Many businesses and organisations are rapidly checking their IT systems in preparation for remote working and instigation of their business continuity plans. At the best of times constantly running and accessible IT infrastructure underpins operational performance. In testing circumstances like these, it is even more important to ensure server room resilience and ensure that you can safely monitor and control remote systems.
Servers and IT networking devices generate heat when running. The greater the processing power of their CPUs, the larger the amount of heat released into their environments. This heat is normally managed by a constantly running server room air conditioner or datacentre-type cooling system and an overall ambient temperature range of 18-25°C maintained.
Whilst datacentres will have dedicated on-site engineering teams and infrastructure management systems, this is not always the case for smaller server rooms. Many businesses with from one to 5 server racks can be classed as smaller-scale IT operations and it is these types of organisation who will need to quickly re-evaluate their remote working set-ups and monitoring systems.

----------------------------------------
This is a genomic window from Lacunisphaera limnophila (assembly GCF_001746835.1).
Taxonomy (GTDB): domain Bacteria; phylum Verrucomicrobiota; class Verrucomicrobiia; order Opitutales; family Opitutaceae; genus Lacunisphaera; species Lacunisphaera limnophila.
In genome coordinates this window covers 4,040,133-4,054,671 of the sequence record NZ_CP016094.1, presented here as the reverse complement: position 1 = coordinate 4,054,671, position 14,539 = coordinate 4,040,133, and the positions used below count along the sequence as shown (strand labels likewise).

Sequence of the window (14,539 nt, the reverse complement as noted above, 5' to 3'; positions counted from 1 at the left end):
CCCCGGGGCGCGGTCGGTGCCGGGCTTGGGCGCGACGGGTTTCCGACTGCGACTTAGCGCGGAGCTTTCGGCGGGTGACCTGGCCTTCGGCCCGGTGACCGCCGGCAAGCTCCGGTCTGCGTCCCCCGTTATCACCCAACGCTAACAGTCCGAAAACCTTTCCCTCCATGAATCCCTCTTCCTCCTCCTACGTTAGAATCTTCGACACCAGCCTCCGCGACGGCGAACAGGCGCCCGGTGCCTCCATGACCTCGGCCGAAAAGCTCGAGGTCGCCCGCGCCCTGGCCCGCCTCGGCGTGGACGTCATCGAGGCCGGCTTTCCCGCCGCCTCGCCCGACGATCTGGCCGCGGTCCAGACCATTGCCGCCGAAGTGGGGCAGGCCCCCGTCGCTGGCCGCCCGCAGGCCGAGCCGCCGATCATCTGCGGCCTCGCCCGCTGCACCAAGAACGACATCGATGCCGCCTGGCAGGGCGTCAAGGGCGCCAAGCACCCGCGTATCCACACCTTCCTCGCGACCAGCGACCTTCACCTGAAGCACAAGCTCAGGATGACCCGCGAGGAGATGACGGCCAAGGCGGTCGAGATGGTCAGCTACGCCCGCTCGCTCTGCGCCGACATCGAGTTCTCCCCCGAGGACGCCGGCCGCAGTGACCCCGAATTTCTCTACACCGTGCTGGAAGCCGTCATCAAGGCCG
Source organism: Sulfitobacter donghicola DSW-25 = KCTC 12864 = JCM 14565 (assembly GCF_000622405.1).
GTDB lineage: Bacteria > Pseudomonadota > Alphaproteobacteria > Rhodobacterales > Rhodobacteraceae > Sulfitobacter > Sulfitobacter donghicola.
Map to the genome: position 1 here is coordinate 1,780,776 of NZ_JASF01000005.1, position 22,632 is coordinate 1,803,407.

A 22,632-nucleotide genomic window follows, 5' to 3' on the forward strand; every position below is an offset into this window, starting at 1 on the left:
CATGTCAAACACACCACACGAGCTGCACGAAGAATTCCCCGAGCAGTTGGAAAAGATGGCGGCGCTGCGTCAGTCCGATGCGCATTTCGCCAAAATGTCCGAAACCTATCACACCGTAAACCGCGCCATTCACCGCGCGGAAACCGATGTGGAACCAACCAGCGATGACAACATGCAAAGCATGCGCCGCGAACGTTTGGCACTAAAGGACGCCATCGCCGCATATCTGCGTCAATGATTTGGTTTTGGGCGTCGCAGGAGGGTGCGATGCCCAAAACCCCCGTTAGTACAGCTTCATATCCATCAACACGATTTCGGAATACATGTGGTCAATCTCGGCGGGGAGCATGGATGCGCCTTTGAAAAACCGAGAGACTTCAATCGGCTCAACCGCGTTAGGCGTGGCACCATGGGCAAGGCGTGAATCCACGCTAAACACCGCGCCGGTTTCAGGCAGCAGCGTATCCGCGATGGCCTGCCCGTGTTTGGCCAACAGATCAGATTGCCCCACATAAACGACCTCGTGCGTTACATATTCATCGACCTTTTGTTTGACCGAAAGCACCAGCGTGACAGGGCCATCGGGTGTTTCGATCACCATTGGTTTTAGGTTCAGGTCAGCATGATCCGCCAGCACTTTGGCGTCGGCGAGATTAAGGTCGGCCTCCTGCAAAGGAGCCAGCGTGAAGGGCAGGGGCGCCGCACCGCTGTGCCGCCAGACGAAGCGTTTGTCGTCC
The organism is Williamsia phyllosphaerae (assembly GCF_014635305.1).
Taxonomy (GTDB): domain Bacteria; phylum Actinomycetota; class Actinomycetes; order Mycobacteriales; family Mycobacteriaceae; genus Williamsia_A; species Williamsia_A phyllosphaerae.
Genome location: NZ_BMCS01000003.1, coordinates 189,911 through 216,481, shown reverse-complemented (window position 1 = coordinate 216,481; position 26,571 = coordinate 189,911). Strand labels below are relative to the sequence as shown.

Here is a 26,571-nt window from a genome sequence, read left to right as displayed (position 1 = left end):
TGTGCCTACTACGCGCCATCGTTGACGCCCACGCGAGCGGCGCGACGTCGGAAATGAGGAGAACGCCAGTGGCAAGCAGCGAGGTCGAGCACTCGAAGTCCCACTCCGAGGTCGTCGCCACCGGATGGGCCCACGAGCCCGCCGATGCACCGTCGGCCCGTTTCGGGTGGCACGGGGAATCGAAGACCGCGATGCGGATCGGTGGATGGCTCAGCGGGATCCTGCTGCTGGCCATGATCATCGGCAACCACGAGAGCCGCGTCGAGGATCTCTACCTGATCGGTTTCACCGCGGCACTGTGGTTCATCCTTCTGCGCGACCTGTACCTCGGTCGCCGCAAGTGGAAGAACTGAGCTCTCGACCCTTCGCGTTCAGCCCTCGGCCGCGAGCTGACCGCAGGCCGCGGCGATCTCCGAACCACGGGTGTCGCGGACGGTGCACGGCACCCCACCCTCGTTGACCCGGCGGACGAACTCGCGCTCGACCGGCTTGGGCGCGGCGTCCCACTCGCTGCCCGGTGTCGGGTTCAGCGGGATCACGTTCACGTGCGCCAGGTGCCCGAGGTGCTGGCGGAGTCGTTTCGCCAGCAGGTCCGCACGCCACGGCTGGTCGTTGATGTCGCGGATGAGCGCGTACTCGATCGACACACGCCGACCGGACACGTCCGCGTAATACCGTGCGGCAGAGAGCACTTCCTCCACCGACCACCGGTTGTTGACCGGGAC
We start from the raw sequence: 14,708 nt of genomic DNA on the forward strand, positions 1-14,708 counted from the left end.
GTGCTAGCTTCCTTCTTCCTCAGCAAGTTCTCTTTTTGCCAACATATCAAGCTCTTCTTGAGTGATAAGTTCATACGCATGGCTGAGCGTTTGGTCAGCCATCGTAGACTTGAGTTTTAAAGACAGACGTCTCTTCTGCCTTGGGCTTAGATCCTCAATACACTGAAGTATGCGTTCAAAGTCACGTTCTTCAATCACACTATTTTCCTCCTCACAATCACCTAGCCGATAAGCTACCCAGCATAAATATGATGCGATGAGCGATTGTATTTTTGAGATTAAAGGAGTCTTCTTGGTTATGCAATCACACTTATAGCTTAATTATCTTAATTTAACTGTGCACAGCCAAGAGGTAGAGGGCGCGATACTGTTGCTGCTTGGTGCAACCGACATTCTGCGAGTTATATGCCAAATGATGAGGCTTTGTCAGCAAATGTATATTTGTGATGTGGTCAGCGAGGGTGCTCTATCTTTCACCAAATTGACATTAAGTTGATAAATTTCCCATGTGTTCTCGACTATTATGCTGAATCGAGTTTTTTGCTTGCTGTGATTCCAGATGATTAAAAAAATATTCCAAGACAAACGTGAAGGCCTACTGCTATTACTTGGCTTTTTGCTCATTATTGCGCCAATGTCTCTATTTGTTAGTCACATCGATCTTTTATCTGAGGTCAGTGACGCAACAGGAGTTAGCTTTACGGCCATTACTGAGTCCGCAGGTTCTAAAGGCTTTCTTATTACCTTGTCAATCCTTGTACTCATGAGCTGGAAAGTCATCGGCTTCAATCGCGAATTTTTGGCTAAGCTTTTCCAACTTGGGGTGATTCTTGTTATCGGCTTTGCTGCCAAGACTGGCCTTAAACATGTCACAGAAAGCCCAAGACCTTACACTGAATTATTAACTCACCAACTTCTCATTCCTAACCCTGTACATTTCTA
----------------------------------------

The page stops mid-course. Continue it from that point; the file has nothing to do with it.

One of the easiest to deploy is a server room temperature monitoring system. Most server rooms operate within a temperature range if 18-25°C. This is achieved through some form of room cooling and typically a server room air conditioner. Most will have only one air conditioner and therefore no resilience. Without cooling, the overall room temperature will start to rise but within packed server racks the temperature rise can be rapid.
A suitable temperature monitoring system will alarm whenever the room ambient moves outside of a pre-set temperature range. For example, a temperature alert could be issued for temperature rises above 25°C and the monitoring system could send an email or text alert to the IT manager and engineers. Some monitoring systems allow for more than one temperature probe, allowing multiple devices to be deployed around the server room and amongst the server racks. Additional probes and detectors can be connected to suitable monitoring devices for humidity, water leakage, smoke and security monitoring.